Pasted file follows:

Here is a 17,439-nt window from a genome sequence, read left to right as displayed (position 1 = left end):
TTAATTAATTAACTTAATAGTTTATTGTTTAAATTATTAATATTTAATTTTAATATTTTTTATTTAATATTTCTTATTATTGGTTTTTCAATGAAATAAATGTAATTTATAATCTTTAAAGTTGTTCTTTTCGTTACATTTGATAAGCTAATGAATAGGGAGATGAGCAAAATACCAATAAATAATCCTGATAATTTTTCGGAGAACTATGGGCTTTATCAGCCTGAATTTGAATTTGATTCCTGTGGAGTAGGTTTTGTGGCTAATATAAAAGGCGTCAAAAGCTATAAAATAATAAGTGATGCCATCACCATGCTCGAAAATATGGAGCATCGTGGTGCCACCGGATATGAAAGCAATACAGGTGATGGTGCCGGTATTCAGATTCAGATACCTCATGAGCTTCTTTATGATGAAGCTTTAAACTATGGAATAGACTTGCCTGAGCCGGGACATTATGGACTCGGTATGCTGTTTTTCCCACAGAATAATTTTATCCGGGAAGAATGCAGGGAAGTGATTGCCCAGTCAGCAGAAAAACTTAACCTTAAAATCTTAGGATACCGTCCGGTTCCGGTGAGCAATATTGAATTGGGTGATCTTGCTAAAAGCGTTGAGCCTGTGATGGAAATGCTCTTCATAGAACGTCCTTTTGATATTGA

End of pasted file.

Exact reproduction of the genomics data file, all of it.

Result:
Here is a 17,439-nt window from a genome sequence, read left to right as displayed (position 1 = left end):
TTAATTAATTAACTTAATAGTTTATTGTTTAAATTATTAATATTTAATTTTAATATTTTTTATTTAATATTTCTTATTATTGGTTTTTCAATGAAATAAATGTAATTTATAATCTTTAAAGTTGTTCTTTTCGTTACATTTGATAAGCTAATGAATAGGGAGATGAGCAAAATACCAATAAATAATCCTGATAATTTTTCGGAGAACTATGGGCTTTATCAGCCTGAATTTGAATTTGATTCCTGTGGAGTAGGTTTTGTGGCTAATATAAAAGGCGTCAAAAGCTATAAAATAATAAGTGATGCCATCACCATGCTCGAAAATATGGAGCATCGTGGTGCCACCGGATATGAAAGCAATACAGGTGATGGTGCCGGTATTCAGATTCAGATACCTCATGAGCTTCTTTATGATGAAGCTTTAAACTATGGAATAGACTTGCCTGAGCCGGGACATTATGGACTCGGTATGCTGTTTTTCCCACAGAATAATTTTATCCGGGAAGAATGCAGGGAAGTGATTGCCCAGTCAGCAGAAAAACTTAACCTTAAAATCTTAGGATACCGTCCGGTTCCGGTGAGCAATATTGAATTGGGTGATCTTGCTAAAAGCGTTGAGCCTGTGATGGAAATGCTCTTCATAGAACGTCCTTTTGATATTGA